As only 13 cases could be analyzed in this study, it was difficult to evaluate the relationship between prognosis and the existence of multiple subclones. We therefore used previous results obtained by BAC array CGH for analysis of this relationship in PTCL, NOS [7]. The clinical data of patients analyzed by BAC array CGH are summarized in Table S1 [7]. BAC array CGH consisted of 2304 probes for the genome, while 44K oligo-array CGH consisted of 44,000 probes. The results of both arrays were compared and found to be well correlated (Fig. S2) [8]. We evaluated the log2 ratio imbalance using the average log2 ratio of aberrations that continued over 10 probes for BAC array CGH. As a result, 12 of 29 PTCL, NOS samples had multiple subclones (Table S1). The OS of cases with multiple subclones was significantly inferior to that of cases without subclones in PTCL, NOS with genomic aberrations (Fig. 4) (P = 0.0279).

Figure 4.

OS of patients with PTCL, NOS in relation to multiple subclones. The overall survival (OS) of PTCL, NOS patients with multiple subclones was inferior to that of patients without subclones.

Discussion

In this study, we found that the majority of patients with PTCL, NOS with genomic aberrations had multiple subclones in their lymph nodes. The majority of patients with ATLL also had multiple subclones in their lymph nodes [6]. The identification of multiple subclones in lymph nodes of PTCL, NOS as found in ATLL may further indicate the similarity between these diseases. It is therefore difficult to distinguish these two categories when HTLV-1 information is not available.

We detected the existence of subclones based on log2 ratio data. Both gain and loss regions are useful for the evaluation. Normal cells can make the absolute value of the log2 ratio lower, although they do not produce a log2 ratio imbalance. Thus, log2 ratio imbalances in cases that have been shown to be of monoclonal origin as identified by Southern blot analyses indicate the existence of multiple subclones. The fact that the log2 ratio average of aberrant regions reflects the ratio of tumors can help us follow the progression process of tumor cells [6]. For example, we could speculate that clonal evolutions in Case 36 took place as shown in Figure 3B on the basis of the log2 ratio imbalance and all of the subclones exist at diagnosis.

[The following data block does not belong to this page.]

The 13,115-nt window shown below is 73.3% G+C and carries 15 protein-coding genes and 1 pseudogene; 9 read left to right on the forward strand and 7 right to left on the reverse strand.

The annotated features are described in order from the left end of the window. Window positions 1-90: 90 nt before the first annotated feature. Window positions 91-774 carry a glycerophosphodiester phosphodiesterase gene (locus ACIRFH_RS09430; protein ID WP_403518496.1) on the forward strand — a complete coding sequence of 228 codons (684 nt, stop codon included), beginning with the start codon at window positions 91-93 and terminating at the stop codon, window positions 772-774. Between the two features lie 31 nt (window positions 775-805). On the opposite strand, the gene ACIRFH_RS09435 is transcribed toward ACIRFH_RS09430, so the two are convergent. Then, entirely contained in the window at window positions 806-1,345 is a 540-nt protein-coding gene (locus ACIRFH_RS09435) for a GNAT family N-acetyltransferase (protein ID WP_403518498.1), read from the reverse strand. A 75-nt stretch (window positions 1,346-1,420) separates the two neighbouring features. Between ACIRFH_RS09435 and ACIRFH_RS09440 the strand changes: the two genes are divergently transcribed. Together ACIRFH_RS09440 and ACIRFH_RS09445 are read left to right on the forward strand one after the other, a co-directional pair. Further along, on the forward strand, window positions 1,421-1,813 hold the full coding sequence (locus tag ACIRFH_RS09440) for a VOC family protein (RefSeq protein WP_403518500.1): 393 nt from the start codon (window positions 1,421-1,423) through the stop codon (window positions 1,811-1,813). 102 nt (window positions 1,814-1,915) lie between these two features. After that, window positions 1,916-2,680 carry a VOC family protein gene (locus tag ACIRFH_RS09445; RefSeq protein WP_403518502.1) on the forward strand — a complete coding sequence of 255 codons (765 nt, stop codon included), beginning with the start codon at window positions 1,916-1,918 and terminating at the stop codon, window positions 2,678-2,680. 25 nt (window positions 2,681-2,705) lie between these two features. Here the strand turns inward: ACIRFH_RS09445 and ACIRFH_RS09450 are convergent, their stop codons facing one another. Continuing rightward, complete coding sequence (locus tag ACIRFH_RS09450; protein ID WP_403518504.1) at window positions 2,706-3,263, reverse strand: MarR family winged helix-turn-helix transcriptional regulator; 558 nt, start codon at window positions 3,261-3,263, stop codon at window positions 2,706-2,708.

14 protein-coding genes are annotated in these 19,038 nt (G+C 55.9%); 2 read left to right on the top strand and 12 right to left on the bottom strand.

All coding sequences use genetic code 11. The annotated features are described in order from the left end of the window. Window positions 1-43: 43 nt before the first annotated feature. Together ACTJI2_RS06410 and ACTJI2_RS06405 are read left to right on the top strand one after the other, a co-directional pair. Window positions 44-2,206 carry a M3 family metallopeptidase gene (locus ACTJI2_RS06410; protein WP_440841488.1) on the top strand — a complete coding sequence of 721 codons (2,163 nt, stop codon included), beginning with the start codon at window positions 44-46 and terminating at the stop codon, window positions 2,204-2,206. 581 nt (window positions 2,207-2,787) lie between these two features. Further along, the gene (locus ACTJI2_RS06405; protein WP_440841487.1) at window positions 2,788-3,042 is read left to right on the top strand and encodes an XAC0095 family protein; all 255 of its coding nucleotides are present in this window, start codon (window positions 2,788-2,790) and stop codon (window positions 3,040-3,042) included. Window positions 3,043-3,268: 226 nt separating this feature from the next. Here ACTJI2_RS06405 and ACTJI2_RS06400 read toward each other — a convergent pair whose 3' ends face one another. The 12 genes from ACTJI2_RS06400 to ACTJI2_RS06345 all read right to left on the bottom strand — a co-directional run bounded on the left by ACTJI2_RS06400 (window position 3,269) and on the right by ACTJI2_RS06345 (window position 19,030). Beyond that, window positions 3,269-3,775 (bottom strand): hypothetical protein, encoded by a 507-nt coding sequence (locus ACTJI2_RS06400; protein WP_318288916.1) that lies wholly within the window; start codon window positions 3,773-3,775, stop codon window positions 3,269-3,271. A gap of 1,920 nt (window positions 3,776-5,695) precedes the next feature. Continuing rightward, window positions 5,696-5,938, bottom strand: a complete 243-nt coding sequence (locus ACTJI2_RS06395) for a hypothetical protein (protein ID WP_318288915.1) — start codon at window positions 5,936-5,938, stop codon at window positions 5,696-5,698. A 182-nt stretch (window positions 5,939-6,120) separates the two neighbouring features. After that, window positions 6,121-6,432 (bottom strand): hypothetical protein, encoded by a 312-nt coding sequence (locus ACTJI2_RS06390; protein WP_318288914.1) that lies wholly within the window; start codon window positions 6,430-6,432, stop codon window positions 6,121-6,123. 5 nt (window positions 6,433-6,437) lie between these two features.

In this study, we found that samples with pleomorphic nuclei tended to have multiple subclones. It remains to be explored whether PTCL, NOS with a log2 ratio imbalance reflects the morphological features that resemble ATLL lymph node legions. The data analyzed by BAC array CGH were also useful for the detection of subclones in PTCL, NOS (Fig. S2). These results indicate the possibility that the existence of multiple subclones was associated with poor prognosis.

In the current WHO classification, PTCL, NOS represents a histologically and clinically heterogeneous group. Several studies have tried to categorize PTCL, NOS and suggested the presence of distinct subgroups [9-11]. It is known that both ATLL and PTCL, NOS with genomic aberrations express CC chemokine receptor (CCR) 4, while PTCL, NOS without genomic aberrations expresses CCR3. Anti-CCR4 antibody therapy for ATLL has now been applied to CCR4-positive PTCL, NOS [12]. Thus, our finding of the presence of multiple subclones in PTCL, NOS and ATLL suggests that these two disease categories partly share common clinicopathological features.

Recent whole-genome sequencing investigation of acute myeloid leukemia (AML) has revealed two possible scenarios [13]. One scenario indicates that the same original clone exists at diagnosis, while the other suggests that multiple subclones exist that were derived from the original clones with new mutations. At the relapse state after chemotherapies, one of these clones in tumor cells at diagnosis expanded. The same scenario may work in patients with PTCL, NOS with genomic aberrations and ATLL. It would therefore be important to analyze the relapsed samples of these diseases in detail. Thus, our finding of the presence of multiple subclones in PTCL, NOS and ATLL would be a great help in revealing the mechanism of lymphoma development, progression, and drug resistance in these diseases.

Acknowledgments

The authors thank Harumi Kato and Kiyoko Yamamoto for discussions and encouragement throughout this study. The outstanding technical assistance of Kyoko Hirano, Seiko Sato, and Yumiko Kasugai is very much appreciated. This work was supported by a grant-in-aid for the second term comprehensive 10-year strategy for cancer control from the Ministry of Health and Welfare; a grant-in-aid for scientific research from The Ministry of Education, Culture, Sports, Science, and Technology; and a grant-in-aid for scientific research from the Japan Society for the Promotion of Science.

Conflict of Interest

None declared.

Ancillary